WASHINGTON (CN) — After wrapping up its term with a blockbuster pair of opinions on access to President Donald Trump’s financial records, the Supreme Court agreed Thursday to hear four new cases, including a dispute involving Facebook over the scope of a federal robocall law.
The end-of-term orders list adds cases to the court’s docket when it reconvenes later this year following the court’s traditional summer break.
Among the newly granted cases is a challenge brought by Facebook seeking to clarify what types of devices qualify as automatic dialers under a federal law that prohibits robocalls made to cellphones. The grant comes days after the Supreme Court struck down an exception to the general robocall ban that allowed for calls made to collect government debts.
The appeal comes to the high court as part of a class action lawsuit brought against Facebook claiming the social media giant violated the Telephone Consumer Protection Act through text messages meant to warn a user that someone accessed their profile from an unfamiliar browser or device.
A federal judge dismissed the case after finding Facebook did not use an auto-dialer to send the notifications, but the Ninth Circuit reversed based in part on a previous case that held auto-dialers include any device that has the ability to automatically dial stored phone numbers. In a move similar to what the high court did earlier this week, the Ninth Circuit also found the government debts exception unconstitutional, but severed it from the rest of the TCPA.
Facebook sought to have the Supreme Court review both that decision and the Ninth Circuit’s interpretation of what devices qualify as auto-dialers. Having recently ruled on the government debts exception, the justices only agreed to decide the auto-dialer question.
In its petition asking the court to take up the case, Facebook said the Ninth Circuit’s interpretation of an auto-dialer is so broad that it would include virtually any smartphone.
“The statutory question has enormous practical consequences, as Americans deserve to know whether they have been inadvertently toting [auto-dialers] around in their pockets and purses and risking $1,500-a-call fines,” Facebook’s petition states.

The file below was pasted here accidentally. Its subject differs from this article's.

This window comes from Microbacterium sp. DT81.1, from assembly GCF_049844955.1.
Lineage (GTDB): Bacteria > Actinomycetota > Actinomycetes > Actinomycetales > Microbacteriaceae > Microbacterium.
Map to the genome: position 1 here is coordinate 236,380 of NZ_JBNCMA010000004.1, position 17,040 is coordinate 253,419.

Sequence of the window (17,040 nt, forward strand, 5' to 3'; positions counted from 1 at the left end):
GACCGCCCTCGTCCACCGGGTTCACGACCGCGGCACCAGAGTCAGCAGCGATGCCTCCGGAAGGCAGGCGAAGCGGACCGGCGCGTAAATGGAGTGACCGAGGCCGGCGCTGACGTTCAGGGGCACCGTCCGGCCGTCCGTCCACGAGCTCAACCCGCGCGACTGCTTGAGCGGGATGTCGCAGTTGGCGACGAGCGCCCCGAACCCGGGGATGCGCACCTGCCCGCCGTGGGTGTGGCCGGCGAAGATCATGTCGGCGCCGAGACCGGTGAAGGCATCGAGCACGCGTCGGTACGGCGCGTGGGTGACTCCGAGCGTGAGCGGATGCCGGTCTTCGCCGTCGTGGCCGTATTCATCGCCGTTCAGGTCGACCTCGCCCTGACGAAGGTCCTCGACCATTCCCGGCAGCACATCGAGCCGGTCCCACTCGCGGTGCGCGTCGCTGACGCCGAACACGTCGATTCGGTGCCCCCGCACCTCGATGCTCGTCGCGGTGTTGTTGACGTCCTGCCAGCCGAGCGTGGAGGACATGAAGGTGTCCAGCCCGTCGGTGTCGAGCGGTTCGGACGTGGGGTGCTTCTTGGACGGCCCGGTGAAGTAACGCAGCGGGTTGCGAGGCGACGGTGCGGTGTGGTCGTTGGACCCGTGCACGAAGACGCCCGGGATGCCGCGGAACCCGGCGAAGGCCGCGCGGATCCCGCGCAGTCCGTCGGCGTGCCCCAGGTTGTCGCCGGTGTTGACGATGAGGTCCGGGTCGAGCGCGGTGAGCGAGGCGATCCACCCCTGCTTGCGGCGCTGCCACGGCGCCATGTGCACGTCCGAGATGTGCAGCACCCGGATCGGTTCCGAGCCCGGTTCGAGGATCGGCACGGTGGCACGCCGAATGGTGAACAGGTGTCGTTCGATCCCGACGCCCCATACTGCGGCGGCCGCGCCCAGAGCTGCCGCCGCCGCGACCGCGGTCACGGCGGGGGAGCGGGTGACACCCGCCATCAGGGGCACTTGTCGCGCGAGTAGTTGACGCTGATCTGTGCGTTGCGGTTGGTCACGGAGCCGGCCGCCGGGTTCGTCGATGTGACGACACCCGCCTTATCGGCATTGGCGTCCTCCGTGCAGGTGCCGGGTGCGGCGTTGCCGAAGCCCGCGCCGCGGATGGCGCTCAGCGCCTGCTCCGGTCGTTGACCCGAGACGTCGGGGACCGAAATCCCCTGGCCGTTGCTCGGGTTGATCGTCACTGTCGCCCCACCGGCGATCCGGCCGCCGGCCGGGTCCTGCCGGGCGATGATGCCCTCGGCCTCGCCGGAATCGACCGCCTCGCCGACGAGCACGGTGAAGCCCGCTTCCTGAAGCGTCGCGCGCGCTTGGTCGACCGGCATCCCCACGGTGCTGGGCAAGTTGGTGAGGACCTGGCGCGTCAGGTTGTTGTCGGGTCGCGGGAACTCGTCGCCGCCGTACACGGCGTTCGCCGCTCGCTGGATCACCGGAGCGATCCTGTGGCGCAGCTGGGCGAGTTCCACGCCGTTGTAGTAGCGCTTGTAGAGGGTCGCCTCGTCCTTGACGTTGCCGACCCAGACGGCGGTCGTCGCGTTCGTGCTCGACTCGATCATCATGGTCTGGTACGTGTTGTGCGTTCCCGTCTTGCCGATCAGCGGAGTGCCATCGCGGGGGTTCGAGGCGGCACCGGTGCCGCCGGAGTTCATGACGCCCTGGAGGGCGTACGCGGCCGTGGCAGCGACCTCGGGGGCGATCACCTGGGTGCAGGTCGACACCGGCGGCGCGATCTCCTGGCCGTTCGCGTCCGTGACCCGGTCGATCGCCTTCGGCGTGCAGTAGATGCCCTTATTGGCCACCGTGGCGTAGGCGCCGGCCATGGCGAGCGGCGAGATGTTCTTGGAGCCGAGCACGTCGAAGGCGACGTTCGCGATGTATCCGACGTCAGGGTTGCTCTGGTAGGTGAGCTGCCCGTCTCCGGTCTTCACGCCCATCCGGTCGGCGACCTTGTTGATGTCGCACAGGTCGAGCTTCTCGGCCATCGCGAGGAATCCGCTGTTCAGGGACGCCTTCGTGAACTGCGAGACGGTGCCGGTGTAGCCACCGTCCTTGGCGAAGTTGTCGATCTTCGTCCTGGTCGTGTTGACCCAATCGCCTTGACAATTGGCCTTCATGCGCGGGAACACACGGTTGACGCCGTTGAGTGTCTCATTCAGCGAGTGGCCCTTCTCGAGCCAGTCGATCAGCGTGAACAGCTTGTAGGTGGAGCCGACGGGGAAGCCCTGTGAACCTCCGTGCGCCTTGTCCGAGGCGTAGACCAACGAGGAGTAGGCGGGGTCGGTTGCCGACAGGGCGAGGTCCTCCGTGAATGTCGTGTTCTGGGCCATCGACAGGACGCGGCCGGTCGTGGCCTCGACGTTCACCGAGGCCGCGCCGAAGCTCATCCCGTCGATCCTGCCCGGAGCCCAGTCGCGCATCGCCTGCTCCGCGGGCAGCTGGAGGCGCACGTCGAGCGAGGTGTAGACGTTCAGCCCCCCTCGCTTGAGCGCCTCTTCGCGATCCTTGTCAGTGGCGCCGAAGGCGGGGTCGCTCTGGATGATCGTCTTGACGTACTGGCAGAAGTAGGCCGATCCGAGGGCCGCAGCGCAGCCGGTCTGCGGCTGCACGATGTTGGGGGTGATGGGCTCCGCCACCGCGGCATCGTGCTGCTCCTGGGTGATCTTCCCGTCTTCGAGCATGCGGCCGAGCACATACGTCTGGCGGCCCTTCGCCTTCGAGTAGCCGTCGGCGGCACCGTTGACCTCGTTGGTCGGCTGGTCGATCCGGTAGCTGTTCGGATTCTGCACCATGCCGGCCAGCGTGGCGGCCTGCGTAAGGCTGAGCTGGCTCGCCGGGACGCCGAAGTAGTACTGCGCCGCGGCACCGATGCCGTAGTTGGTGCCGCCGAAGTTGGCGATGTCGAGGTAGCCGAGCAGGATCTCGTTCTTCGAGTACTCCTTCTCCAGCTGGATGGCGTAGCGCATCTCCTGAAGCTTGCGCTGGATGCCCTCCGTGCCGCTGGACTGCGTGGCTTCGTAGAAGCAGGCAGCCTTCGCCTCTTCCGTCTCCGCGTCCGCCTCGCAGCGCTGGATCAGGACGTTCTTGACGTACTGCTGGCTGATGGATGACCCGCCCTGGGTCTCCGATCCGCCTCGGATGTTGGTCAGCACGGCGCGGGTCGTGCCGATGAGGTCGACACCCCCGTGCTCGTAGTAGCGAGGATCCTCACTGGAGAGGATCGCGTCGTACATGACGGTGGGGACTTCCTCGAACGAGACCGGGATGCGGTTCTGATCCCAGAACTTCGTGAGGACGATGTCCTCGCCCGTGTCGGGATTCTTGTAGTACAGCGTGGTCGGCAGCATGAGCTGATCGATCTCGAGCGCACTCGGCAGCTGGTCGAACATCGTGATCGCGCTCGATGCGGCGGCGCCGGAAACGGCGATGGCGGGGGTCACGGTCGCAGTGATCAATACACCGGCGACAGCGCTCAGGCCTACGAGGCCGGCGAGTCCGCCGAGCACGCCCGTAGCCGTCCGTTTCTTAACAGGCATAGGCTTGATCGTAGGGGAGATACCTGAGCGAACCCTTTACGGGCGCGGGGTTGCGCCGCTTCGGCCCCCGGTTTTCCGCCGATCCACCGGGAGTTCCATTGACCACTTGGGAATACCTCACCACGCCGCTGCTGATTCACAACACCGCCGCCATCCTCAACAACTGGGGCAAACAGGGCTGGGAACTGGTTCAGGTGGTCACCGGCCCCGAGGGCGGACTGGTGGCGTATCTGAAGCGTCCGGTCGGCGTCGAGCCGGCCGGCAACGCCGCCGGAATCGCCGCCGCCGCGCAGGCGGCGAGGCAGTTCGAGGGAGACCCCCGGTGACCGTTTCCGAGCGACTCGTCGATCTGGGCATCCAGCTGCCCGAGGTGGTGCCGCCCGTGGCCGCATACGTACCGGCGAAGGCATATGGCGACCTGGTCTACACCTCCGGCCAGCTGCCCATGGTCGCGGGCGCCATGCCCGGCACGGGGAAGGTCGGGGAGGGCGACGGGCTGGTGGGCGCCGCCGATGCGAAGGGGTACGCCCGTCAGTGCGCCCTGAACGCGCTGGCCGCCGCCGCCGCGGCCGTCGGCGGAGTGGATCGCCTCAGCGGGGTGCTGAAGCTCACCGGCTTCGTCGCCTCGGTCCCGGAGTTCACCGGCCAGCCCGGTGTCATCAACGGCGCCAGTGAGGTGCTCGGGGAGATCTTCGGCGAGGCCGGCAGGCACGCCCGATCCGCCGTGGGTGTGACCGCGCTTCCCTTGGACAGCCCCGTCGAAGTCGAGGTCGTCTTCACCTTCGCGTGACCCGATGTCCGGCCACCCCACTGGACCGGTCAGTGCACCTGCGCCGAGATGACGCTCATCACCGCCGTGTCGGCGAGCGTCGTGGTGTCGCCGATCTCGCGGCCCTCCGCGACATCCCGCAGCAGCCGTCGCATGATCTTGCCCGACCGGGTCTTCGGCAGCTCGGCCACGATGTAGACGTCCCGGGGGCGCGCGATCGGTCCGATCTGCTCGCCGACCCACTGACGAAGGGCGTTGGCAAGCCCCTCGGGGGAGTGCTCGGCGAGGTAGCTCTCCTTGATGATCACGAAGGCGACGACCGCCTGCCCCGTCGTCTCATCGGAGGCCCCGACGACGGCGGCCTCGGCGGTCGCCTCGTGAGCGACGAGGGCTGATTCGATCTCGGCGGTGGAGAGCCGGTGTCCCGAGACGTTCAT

The class disagrees with Facebook’s characterization of the Ninth Circuit’s ruling, saying it comports with how modern robocalls are made. Facebook’s interpretation, the class argues, would limit the reach of the TCPA to only “obsolete technologies.”
“Facebook’s reading of the statute would negate Congress’ handiwork and open the floodgates to permit all but a few of the robocalls targeted by the TCPA and the new legislation enacted to strengthen it,” the plaintiffs’ brief states.
Sergei Lemberg, a Connecticut attorney who represents the class suing Facebook, said he believes the “spirit” of the decision in the earlier robocalls case will “carry forward.”
“In a nutshell, Facebook seeks to use its robotexting technology to send out millions of text messages to consumers, whether they consented to them or not,” Lemberg said in a statement. “We don’t think the Supreme Court will bless that reading of the statute.”
The court also agreed to take up a challenge to the structure of the Federal Housing Finance Agency, an independent agency that oversees Fannie Mae, Freddie Mac and other institutions that are part of the federal housing finance system.
Unlike most other federal independent agencies, which have multiple members, the FHFA is led by a single director who can only be fired for cause. The structure is similar to that of the Consumer Financial Protection Bureau, which the court found unconstitutional last month.
A group of shareholders in Fannie Mae and Freddie Mac filed suit after the FHFA required the companies to transfer their net worth to the Treasury Department under a 2008 agreement on how the companies would reimburse the agency for billions given to them during the housing crisis.
The Fifth Circuit held the agency’s structure unconstitutional, but declined to disturb the rule the shareholders challenged.
In their brief urging the high court to take up the case, the shareholders say the structure of the FHFA improperly insulates a highly important and powerful regulatory agency from the political process, including by saddling presidents with directors of the opposite party.
“Whether this arrangement offends the separation of powers — and who ultimately sets housing finance policy for the executive branch — is an enormously important question,” the shareholders’ brief states.
David Thompson, an attorney with the firm Cooper & Kirk representing the shareholders, praised the court for taking up the case.
“We are delighted that the United States Supreme Court has taken up this important issue,” Thompson said in a statement. “We have always been confident that the judiciary would not allow the nationalization of Fannie Mae and Freddie Mac to stand.”
The court also agreed to review a challenge to a Georgia Gwinnett College’s use of a free speech zone and resolve a circuit split over whether the Federal Trade Commission can seek monetary relief like restitution in unfair competition and deceptive trade practices cases.